Migrants without documents may be justifiably hesitant to get the Covid-19 vaccine and need assurance that their information will be protected and not used against them.
NEWFRAME, 8 Feb 2021
The arrival of the first batch of Covid-19 vaccines has brought with it a renewed sense of hope in the fight against the coronavirus. But after nearly a year in lockdown and with the South African government bungling its initial responses to fight the virus, there is some scepticism about the rollout as well.
Speaking after the arrival of the vaccine in South Africa, President Cyril Ramaphosa went for hope and optimism. “The arrival of these vaccines contains the promise that we can turn the tide on this disease that has caused so much devastation and hardship in our country and across the world,” he said. “The speed and scale at which new vaccines have been developed is unprecedented in human history and represents the monumental progress that humanity can achieve in the face of a common threat.”
However, just a few weeks ago, there were doubts about the rollout of vaccines to countries in the Global South as richer, Western countries were reportedly hoarding more vaccines than they needed.
During a virtual address to the World Economic Forum in January, Ramaphosa warned about the dangers of vaccine nationalism in the fight against the Covid-19 pandemic.
“We are deeply concerned about the problem of vaccine nationalism, which, unless addressed, will endanger the recovery of all countries,” he said. “Ending the pandemic worldwide will require greater collaboration on the rollout of vaccines, ensuring that no country is left behind in this effort.”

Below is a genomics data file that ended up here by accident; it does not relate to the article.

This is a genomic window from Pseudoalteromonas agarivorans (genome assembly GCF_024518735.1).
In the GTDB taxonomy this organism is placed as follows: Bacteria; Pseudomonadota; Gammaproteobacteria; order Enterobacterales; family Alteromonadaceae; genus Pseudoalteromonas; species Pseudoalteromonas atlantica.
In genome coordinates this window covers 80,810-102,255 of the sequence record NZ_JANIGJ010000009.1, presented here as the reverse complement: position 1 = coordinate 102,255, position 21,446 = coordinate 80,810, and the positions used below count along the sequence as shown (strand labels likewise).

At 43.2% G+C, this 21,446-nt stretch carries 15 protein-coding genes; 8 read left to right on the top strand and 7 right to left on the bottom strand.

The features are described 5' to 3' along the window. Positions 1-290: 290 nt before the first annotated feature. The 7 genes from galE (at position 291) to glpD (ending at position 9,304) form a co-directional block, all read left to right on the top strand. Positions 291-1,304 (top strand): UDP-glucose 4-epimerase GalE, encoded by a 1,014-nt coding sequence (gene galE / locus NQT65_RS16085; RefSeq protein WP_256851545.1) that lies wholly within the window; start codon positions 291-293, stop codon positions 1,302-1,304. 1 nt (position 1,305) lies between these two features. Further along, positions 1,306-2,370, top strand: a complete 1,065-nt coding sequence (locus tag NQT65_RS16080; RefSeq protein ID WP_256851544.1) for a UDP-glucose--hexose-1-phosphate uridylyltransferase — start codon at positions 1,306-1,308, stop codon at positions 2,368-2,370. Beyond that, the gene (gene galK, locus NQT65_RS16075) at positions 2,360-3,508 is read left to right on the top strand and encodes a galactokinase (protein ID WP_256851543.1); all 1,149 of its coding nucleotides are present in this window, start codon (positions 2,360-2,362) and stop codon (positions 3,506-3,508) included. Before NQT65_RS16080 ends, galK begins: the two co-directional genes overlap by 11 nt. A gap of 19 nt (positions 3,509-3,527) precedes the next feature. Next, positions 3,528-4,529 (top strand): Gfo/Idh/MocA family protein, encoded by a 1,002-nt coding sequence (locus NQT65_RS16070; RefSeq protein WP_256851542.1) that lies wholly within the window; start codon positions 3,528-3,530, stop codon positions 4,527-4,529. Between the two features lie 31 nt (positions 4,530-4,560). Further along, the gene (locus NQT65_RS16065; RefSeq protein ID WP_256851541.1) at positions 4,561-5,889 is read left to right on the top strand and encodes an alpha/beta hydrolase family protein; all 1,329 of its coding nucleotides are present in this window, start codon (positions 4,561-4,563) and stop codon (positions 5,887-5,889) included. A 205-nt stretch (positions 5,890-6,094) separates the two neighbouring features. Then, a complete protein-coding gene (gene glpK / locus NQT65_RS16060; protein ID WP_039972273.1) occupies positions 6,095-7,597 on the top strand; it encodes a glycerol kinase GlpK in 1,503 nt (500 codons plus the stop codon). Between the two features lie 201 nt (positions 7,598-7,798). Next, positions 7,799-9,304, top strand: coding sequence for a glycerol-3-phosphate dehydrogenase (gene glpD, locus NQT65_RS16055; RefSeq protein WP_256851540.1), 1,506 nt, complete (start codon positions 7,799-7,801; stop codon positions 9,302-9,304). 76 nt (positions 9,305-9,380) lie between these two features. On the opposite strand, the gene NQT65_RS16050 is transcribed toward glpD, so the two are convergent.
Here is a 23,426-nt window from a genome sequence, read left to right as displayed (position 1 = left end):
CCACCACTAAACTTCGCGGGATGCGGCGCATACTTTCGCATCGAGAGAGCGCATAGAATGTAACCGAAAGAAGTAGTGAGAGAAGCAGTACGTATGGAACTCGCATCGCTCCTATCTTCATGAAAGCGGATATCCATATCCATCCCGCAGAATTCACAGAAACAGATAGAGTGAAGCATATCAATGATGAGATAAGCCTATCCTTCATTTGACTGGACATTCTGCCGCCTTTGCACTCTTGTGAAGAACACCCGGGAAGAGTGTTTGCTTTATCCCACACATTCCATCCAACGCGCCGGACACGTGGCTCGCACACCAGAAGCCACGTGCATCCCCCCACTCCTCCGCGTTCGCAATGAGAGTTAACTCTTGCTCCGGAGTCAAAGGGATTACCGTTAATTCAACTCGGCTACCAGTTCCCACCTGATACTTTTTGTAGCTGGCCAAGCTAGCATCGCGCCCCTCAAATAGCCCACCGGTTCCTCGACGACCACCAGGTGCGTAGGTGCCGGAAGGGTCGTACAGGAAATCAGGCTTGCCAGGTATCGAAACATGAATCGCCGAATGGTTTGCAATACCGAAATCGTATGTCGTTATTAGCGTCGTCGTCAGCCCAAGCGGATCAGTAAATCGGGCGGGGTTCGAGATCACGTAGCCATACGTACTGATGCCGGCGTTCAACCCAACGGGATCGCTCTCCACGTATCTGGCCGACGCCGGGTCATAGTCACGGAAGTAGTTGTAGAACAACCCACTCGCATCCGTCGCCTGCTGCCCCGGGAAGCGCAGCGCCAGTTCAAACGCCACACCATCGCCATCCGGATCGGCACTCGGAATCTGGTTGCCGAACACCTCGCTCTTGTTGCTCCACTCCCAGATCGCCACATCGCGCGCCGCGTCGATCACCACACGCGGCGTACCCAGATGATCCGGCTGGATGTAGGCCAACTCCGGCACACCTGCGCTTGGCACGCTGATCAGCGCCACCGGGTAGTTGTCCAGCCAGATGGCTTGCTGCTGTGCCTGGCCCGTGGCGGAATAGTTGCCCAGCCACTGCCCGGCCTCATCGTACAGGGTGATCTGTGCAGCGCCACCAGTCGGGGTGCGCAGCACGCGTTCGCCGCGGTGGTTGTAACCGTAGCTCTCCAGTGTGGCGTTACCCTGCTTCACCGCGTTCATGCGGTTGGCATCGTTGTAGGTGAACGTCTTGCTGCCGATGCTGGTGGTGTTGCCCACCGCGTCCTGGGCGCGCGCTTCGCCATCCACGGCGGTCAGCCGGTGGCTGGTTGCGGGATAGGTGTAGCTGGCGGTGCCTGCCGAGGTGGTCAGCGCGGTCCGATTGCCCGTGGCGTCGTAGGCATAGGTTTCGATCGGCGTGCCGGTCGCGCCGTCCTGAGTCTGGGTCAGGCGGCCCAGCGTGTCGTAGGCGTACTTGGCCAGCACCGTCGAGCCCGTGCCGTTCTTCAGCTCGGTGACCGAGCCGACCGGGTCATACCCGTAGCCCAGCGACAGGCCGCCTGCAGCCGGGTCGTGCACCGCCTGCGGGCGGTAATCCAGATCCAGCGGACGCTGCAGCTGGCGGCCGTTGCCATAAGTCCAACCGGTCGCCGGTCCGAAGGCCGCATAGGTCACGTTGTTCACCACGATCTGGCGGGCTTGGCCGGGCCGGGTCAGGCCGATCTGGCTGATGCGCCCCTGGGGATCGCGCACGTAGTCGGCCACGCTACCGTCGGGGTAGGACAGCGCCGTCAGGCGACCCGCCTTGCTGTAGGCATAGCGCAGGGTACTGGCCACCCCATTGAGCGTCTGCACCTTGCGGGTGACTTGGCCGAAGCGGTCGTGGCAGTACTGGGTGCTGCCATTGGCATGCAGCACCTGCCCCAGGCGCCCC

The hope and optimism that came with the arrival of the vaccine was short lived. During a press conference on 7 February, health minister Zweli Mkhize announced that the vaccine rollout was temporarily halted following the initial disappointing results of a study into the effectiveness of the AstraZeneca vaccine against the B.1.351 variant of Covid-19.
The government will instead over the coming weeks offer vaccines produced by Pfizer and Johnson & Johnson.
But while South Africa had to adjust its vaccine rollout strategy, migrant organisations and researchers warned about the dangers of a different kind of vaccine nationalism. Despite the government saying that migrants, refugees, asylum seekers and even undocumented people will qualify for the vaccine, some irresponsible reporting has been more ambiguous about it.
The United Nations High Commissioner for Refugees has reiterated the importance of countries around the world to include these vulnerable groups in their vaccine strategies, and Jordan has led the way by vaccinating refugees.
Ramaphosa insisted that the vaccine would be made available to all adults living in South Africa “regardless of their citizenship or residence status”.
“We will be putting in place measures to deal with the challenge of undocumented migrants so that, as with all other people, we can properly record and track their vaccination history,” he said. “It is in the best interests of all that as many of us receive the vaccine as possible.”
Into the fold
Despite these reassurances, Amir Sheikh, spokesperson for the African Diaspora Forum, said more still needed to be done to encourage migrants to come forward and get vaccinated, especially those with expired permits or without documents.
“The government has been speaking in different voices when, in fact, the message from them was supposed to be in one voice. That is a worrying factor, but we welcome the reassurances by the president that no one will be discriminated [against], especially migrants, irrespective of their status, whether they are documented or not documented,” he said.
“We also welcome the reassurance of the president that contradicts the previous nationalism of the vaccine from [Minister of Health] Zweli Mkhize.”
Sheikh was referring to comments Mkhize made during an SABC interview in which he was asked who would qualify for the vaccine. A subsequent article headline on the broadcaster’s website misleadingly stated, “Only South African citizens to receive vaccine: Mkhize”.